What Presenters can Learn from Goldfish

Our attention span has fallen to 8 seconds,  according to studies cited by Microsoft Canada. Goldfish reportedly have a longer attention span than us! So, what does this mean for your next presentation? Every second counts.

Here are two tips to hook your audience quickly:

Engage them from the start.

Don’t waste your early seconds with a dull “I am pleased to be here today to talk about our need to innovate…” – there’s no time for that. Instead, open with a startling statistic, thought-provoking question, relevant story, or compelling visual to hook your audience and get them excited about your topic!

I need to make a confession at the outset here. A little over 20 years ago, I did something that I regret, something that I’m not particularly proud of. Something that, in many ways, I wish no one would ever know, but here I feel kind of obliged to reveal.

(Dan Pink’s 2009 TEDGlobal Talk)

Answer why they should care – right up front!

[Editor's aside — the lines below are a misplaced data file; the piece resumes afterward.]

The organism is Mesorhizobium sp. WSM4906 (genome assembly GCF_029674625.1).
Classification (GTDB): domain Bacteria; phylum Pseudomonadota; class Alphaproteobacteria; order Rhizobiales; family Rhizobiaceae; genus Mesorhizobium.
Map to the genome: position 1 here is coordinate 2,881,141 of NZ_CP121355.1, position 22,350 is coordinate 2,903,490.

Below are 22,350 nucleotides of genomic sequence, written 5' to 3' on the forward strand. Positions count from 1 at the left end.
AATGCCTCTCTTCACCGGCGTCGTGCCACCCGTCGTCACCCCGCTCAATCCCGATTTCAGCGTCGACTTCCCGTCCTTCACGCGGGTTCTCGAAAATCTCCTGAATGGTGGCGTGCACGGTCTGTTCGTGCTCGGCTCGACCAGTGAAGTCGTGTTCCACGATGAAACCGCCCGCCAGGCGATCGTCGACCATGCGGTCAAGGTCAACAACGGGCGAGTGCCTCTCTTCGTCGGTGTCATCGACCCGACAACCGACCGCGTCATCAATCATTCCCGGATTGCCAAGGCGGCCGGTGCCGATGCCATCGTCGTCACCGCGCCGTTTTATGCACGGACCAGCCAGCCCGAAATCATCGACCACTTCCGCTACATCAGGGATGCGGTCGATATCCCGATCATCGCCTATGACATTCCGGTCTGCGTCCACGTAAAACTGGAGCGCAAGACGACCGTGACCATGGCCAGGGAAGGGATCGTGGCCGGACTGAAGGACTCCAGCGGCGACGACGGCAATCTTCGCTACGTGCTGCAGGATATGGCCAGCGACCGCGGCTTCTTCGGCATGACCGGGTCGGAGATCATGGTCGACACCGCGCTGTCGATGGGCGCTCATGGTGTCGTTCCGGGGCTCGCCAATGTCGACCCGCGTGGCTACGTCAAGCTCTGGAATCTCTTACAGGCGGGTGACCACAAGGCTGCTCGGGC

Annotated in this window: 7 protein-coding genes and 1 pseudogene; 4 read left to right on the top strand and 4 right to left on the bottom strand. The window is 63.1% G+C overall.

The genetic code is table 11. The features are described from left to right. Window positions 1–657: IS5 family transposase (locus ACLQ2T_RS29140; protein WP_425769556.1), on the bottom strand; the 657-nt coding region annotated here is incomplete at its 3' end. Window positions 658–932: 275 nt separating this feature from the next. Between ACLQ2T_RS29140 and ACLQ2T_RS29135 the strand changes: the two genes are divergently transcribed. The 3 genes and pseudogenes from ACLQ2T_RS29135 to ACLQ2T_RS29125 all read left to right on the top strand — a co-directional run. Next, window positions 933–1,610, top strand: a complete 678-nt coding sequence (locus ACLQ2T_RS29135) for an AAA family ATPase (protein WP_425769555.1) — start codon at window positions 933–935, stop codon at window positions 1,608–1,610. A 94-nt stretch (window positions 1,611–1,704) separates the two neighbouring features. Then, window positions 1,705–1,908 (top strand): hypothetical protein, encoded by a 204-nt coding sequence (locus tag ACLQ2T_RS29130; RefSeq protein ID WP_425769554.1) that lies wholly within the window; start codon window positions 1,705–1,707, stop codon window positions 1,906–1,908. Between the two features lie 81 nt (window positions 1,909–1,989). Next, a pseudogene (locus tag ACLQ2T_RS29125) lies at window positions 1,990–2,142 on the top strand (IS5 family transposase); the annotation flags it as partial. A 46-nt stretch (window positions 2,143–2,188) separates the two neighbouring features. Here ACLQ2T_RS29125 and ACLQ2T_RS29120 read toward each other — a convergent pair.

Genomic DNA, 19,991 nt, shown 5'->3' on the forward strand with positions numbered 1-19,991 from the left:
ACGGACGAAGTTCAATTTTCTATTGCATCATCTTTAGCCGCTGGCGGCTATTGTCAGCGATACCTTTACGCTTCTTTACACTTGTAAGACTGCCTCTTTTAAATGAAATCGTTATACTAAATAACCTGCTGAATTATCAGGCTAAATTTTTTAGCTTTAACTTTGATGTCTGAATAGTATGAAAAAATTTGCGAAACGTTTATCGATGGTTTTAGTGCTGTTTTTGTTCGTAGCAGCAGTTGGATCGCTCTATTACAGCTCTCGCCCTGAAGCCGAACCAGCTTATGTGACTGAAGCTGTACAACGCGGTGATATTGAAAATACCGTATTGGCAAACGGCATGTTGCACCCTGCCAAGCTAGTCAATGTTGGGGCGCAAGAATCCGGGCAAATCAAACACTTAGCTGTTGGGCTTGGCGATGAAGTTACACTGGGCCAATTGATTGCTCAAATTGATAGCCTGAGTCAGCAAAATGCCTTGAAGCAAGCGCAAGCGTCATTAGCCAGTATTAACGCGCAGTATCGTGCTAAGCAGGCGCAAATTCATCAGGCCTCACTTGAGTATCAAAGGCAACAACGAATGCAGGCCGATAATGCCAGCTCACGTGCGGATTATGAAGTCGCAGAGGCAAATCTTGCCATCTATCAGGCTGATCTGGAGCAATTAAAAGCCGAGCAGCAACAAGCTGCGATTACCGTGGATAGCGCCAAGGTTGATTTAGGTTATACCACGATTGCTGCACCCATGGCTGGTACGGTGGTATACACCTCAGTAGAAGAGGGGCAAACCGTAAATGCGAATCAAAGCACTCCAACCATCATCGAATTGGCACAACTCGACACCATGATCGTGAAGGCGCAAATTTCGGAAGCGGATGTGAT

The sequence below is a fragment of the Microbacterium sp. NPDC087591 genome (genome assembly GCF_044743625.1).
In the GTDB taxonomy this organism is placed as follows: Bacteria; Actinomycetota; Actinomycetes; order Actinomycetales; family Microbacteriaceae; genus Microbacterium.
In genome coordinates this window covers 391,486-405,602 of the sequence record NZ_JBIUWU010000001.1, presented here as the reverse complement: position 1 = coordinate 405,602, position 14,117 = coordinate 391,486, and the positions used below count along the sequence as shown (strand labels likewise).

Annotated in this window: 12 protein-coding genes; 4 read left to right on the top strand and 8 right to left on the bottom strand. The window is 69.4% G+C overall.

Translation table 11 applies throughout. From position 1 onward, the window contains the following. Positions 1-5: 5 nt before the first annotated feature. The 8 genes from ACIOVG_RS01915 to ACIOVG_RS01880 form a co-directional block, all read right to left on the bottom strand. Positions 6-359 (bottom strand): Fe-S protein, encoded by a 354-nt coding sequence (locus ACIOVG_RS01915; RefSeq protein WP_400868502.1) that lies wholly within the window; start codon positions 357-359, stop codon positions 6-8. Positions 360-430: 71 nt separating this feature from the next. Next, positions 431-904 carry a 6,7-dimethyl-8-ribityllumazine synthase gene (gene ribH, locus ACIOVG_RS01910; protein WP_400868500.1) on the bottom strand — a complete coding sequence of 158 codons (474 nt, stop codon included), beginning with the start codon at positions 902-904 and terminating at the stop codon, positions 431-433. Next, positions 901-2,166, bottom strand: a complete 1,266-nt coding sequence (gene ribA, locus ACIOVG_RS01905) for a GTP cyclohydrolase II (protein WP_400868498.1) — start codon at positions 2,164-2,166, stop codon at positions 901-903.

Familiar with the old WIIFM acronym? “What’s in it for me?” It’s going to help answer why your audience should care. Identify what matters most to your audience, through the “What’s in it for me?” lens.

In Jane McGonigal’s 2012 TED Talk, her opening statistic informs audience members they’ll live longer by listening to her talk – that’s a pretty compelling WIIFM:

You will live 7.5 minutes longer than you would have otherwise, just because you watched this talk.”

For your next presentation, think of gold fish and remember just how short an audience’s attention span is. Incorporating these two opening tips will help engage the audience – from the very first seconds of your next presentation.

Recommended Posts